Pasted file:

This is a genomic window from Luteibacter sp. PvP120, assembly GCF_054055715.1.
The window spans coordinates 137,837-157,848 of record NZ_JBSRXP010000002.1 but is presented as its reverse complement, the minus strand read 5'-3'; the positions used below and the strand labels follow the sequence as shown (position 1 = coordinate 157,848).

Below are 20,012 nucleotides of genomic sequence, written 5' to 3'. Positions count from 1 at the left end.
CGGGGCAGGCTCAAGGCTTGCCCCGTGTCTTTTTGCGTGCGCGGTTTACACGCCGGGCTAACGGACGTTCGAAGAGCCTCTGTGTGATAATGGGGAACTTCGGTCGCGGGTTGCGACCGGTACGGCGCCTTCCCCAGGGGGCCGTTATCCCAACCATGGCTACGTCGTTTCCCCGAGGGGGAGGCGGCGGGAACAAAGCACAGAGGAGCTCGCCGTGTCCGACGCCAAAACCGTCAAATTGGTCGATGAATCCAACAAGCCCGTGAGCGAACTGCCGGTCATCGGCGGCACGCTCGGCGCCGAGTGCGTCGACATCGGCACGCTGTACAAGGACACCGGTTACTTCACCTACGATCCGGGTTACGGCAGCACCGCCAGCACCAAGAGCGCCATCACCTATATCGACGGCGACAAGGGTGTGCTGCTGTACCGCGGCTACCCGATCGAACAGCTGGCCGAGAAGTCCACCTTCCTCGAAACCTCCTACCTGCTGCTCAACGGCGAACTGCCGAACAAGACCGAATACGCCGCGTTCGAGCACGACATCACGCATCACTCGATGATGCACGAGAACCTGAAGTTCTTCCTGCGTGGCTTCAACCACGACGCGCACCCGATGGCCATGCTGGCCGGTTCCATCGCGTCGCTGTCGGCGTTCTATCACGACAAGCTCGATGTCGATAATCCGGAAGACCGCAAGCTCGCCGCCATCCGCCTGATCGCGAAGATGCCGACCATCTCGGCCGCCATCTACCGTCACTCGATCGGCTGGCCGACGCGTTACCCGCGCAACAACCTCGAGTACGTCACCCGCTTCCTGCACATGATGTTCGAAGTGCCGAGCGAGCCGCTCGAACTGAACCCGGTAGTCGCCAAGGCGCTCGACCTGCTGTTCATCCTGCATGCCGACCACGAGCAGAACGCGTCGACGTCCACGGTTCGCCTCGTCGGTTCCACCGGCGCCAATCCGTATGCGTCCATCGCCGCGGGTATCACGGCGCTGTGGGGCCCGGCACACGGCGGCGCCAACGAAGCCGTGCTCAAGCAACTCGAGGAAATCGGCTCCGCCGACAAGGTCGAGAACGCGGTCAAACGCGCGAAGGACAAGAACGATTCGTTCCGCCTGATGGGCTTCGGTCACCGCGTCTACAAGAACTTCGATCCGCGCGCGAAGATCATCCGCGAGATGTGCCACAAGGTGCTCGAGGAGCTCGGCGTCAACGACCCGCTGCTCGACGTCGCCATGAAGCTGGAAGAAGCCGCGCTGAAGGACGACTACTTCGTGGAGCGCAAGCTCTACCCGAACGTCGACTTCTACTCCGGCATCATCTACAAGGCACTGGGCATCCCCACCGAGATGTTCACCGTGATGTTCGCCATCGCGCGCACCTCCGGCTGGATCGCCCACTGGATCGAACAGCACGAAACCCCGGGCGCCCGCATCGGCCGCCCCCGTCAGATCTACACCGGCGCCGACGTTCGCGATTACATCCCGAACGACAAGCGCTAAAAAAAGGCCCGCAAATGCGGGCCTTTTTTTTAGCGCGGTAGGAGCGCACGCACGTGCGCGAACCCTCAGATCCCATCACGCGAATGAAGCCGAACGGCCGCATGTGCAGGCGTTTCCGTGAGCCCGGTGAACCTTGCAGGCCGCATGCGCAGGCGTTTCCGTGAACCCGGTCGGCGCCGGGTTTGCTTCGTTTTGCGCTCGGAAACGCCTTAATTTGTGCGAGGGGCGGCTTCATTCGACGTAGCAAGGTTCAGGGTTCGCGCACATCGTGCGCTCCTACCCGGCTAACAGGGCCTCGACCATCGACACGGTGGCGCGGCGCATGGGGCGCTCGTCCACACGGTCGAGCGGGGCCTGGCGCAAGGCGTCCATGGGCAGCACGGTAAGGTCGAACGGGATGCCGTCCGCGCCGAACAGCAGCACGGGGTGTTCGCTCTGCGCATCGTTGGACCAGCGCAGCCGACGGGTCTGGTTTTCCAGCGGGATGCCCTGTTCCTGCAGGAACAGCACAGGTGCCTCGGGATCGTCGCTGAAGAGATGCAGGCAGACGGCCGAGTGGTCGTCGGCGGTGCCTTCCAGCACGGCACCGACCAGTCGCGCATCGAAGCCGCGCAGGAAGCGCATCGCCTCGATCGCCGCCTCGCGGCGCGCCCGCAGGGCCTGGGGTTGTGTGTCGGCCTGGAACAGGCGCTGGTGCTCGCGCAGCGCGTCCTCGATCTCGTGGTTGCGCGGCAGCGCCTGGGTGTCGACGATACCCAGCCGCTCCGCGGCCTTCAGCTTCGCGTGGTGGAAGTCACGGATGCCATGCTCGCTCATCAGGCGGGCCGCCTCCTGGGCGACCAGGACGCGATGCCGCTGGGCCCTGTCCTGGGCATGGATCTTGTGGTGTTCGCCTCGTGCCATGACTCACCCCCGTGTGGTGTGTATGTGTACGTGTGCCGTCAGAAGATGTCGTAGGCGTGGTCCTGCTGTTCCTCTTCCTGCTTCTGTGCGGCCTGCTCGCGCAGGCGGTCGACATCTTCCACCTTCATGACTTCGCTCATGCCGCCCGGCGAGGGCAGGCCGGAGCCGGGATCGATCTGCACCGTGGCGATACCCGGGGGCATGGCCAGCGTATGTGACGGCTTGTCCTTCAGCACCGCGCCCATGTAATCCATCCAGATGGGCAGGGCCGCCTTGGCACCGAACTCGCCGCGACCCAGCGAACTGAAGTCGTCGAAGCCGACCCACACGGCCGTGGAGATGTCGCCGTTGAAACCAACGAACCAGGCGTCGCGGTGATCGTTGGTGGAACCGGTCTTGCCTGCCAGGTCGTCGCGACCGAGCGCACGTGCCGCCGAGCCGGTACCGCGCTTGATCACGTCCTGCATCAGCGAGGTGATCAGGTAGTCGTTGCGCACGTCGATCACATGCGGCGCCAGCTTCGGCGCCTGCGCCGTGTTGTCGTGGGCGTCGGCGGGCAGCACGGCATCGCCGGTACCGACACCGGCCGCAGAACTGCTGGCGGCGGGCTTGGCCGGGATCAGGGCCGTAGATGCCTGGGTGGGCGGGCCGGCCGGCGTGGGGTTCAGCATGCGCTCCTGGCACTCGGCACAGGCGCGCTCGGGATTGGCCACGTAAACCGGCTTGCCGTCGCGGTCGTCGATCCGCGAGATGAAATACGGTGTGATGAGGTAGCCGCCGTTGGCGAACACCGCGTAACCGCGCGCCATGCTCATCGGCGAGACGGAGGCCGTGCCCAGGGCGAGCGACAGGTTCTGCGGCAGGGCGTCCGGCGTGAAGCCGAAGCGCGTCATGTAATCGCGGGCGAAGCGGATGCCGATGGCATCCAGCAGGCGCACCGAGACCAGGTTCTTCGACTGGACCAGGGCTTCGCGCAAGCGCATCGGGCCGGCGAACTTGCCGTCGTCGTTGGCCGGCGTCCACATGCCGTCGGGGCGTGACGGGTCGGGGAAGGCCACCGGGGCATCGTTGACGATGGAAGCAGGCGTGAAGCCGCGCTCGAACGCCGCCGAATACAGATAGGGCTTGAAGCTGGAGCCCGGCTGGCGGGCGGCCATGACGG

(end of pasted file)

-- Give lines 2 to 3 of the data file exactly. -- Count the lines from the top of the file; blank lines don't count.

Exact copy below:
The window spans coordinates 137,837-157,848 of record NZ_JBSRXP010000002.1 but is presented as its reverse complement, the minus strand read 5'-3'; the positions used below and the strand labels follow the sequence as shown (position 1 = coordinate 157,848).

Below are 20,012 nucleotides of genomic sequence, written 5' to 3'. Positions count from 1 at the left end.